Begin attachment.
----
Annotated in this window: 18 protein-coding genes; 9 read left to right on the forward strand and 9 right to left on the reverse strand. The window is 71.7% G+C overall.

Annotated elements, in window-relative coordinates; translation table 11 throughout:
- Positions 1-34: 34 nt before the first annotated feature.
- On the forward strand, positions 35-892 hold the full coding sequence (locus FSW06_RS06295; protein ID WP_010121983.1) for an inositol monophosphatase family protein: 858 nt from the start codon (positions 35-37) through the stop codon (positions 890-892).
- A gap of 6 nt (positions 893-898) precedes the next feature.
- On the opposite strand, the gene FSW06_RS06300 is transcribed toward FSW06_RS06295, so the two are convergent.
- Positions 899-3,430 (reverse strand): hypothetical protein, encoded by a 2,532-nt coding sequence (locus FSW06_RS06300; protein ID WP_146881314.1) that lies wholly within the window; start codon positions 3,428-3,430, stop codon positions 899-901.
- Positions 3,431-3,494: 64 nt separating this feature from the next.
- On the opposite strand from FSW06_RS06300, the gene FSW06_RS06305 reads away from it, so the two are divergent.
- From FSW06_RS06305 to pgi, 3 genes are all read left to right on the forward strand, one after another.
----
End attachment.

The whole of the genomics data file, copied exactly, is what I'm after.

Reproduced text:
Annotated in this window: 18 protein-coding genes; 9 read left to right on the forward strand and 9 right to left on the reverse strand. The window is 71.7% G+C overall.

Annotated elements, in window-relative coordinates; translation table 11 throughout:
- Positions 1-34: 34 nt before the first annotated feature.
- On the forward strand, positions 35-892 hold the full coding sequence (locus FSW06_RS06295; protein ID WP_010121983.1) for an inositol monophosphatase family protein: 858 nt from the start codon (positions 35-37) through the stop codon (positions 890-892).
- A gap of 6 nt (positions 893-898) precedes the next feature.
- On the opposite strand, the gene FSW06_RS06300 is transcribed toward FSW06_RS06295, so the two are convergent.
- Positions 899-3,430 (reverse strand): hypothetical protein, encoded by a 2,532-nt coding sequence (locus FSW06_RS06300; protein ID WP_146881314.1) that lies wholly within the window; start codon positions 3,428-3,430, stop codon positions 899-901.
- Positions 3,431-3,494: 64 nt separating this feature from the next.
- On the opposite strand from FSW06_RS06300, the gene FSW06_RS06305 reads away from it, so the two are divergent.
- From FSW06_RS06305 to pgi, 3 genes are all read left to right on the forward strand, one after another.